Cathedral City, CA
Emergency dispatchers may have the most important role when tragedy strikes. They are the first eyes and ears on the scene. And this week, is National Public Safety Telecommunicators Week.
Jennifer Nellis, is a Cathedral City emergency dispatcher. She works in one of the busiest dispatch centers in the desert.
"When the phone rings and all of the lines ring at the same time, you’re like oh my god what happened," says Nellis.
Besides Cathedral City Police Department and Fire Department, they also oversee Desert Hot Springs police.
But as busy as they are, there’s no say in which call will be a tragic one.
"You kind of prepare yourself like I’m answering the phone because there’s four 911 (calls) and there’s something going on but the stuff that happens doesn’t always happens like that, sometimes it’s just one caller," says Nellis.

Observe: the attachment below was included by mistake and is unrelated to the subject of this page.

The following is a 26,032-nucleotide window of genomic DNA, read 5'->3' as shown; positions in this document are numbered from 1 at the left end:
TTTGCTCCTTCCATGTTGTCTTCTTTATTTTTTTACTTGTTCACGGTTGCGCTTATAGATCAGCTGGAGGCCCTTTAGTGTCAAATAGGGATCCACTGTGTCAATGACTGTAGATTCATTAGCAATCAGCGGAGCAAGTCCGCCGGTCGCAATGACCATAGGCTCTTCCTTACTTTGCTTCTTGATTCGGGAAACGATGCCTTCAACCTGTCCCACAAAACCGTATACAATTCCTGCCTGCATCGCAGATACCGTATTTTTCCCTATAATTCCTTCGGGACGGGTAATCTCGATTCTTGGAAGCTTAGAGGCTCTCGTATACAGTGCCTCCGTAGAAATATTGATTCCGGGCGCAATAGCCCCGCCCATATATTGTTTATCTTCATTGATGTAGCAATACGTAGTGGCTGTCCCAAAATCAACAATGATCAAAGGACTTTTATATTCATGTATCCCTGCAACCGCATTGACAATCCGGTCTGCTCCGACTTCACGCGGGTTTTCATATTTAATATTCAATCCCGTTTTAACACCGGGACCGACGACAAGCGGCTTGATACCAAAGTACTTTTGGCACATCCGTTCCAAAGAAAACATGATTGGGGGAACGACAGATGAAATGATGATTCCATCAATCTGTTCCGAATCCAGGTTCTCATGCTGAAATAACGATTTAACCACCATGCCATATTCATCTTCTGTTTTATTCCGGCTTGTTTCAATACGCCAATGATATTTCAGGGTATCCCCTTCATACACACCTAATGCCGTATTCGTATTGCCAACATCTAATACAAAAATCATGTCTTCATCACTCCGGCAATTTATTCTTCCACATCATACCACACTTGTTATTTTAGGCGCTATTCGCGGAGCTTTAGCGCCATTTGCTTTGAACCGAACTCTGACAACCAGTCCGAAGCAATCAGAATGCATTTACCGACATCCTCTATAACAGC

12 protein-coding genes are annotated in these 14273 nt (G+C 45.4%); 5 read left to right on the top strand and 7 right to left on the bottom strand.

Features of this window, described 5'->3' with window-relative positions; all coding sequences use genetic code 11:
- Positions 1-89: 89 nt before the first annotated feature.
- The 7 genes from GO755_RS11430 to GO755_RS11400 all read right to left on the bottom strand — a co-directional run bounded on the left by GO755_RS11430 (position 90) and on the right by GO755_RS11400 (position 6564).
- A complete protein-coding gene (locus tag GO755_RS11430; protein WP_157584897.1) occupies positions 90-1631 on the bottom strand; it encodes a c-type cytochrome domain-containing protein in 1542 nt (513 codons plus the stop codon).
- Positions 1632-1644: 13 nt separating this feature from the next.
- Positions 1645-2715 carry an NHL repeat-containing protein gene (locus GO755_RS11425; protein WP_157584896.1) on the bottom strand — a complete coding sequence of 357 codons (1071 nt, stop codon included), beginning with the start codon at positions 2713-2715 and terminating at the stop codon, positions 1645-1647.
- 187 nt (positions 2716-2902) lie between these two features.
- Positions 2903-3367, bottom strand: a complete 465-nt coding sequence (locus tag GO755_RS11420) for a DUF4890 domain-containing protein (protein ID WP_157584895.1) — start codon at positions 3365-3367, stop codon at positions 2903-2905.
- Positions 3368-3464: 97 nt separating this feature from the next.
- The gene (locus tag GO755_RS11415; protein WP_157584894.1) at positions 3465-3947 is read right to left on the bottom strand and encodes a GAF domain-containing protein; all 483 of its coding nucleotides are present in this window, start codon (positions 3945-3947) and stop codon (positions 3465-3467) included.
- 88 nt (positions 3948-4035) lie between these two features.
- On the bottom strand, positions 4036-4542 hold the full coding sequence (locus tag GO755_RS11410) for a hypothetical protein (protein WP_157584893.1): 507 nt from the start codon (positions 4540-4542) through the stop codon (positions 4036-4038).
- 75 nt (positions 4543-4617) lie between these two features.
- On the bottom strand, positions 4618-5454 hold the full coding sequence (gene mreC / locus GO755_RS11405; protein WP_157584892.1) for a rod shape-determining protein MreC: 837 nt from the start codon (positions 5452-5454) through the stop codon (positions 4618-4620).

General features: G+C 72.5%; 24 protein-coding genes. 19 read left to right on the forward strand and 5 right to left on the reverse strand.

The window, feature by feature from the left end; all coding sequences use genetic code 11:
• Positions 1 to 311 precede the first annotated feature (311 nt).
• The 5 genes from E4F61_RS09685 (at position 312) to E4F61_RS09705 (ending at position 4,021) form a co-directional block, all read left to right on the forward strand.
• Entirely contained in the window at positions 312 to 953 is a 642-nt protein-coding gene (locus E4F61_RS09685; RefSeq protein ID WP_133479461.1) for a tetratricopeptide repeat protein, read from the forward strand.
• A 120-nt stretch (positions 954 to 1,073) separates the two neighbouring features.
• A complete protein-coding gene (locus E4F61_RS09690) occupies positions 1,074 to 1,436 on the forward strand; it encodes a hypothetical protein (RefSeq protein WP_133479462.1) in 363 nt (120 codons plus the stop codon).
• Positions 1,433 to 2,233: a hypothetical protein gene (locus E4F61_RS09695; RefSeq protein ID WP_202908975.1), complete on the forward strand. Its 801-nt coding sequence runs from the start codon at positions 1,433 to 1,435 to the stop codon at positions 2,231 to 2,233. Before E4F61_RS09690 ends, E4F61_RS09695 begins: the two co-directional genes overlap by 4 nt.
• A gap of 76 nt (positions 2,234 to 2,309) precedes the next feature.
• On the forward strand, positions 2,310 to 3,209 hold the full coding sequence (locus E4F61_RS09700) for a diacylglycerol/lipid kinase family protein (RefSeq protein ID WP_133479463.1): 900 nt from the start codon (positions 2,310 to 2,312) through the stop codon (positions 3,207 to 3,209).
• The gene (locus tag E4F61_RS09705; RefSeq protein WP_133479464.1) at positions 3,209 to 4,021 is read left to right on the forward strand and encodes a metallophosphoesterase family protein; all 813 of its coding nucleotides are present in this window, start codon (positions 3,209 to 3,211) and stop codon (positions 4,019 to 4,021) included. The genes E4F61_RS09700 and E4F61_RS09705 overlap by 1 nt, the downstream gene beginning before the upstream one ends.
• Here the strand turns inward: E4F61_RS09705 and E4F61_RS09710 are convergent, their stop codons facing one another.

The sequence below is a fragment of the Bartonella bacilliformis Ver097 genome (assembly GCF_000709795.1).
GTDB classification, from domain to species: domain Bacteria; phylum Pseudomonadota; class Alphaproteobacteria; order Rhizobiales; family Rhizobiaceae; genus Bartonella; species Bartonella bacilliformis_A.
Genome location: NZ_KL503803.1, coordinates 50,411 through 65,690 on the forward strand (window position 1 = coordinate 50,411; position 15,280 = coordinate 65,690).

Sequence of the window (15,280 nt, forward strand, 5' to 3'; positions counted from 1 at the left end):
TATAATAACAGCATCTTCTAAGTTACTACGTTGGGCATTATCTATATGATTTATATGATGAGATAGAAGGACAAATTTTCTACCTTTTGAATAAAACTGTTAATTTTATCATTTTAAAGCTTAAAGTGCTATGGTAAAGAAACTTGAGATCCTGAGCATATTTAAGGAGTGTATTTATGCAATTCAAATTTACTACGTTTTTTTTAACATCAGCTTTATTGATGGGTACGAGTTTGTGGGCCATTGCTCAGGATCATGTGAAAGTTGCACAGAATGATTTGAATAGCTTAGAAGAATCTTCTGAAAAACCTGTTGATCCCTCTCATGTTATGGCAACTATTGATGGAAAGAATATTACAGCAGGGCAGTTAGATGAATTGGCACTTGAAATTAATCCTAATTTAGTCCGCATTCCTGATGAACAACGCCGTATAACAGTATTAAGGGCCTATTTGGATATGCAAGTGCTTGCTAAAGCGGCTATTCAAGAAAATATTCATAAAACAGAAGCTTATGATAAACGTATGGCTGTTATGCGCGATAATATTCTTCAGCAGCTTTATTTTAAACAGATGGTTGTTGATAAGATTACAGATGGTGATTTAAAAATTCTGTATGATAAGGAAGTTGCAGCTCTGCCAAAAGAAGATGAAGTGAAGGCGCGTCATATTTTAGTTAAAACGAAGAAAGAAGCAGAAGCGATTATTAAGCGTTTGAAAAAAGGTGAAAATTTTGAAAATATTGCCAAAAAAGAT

And don’t mistake dispatchers as just another call center, these professionals are the first ones to help during emergencies.
"It’s truly a trust factor we have with the dispatch, that they are getting us all the pertinent information, any hazards that we might encounter when we go one scene, how many suspects might be there, their clothing description and they are constantly updating us with information."
Sometimes that information may help solve a case.
"When the officer cleared, something that he said struck me strange," says Nellis. She added, "when he called he still had the person within eye-sight and I asked him something about what the person was wearing and what his demeanor was, and what color the car he came in because he ran his plate, and we were able to figure out that he had been the one who committed the crime over night."
Nellis says, she doesn’t do it for the recognition. It’s a stressful job but they have the ability to help those who may be living through the worst time of their lives.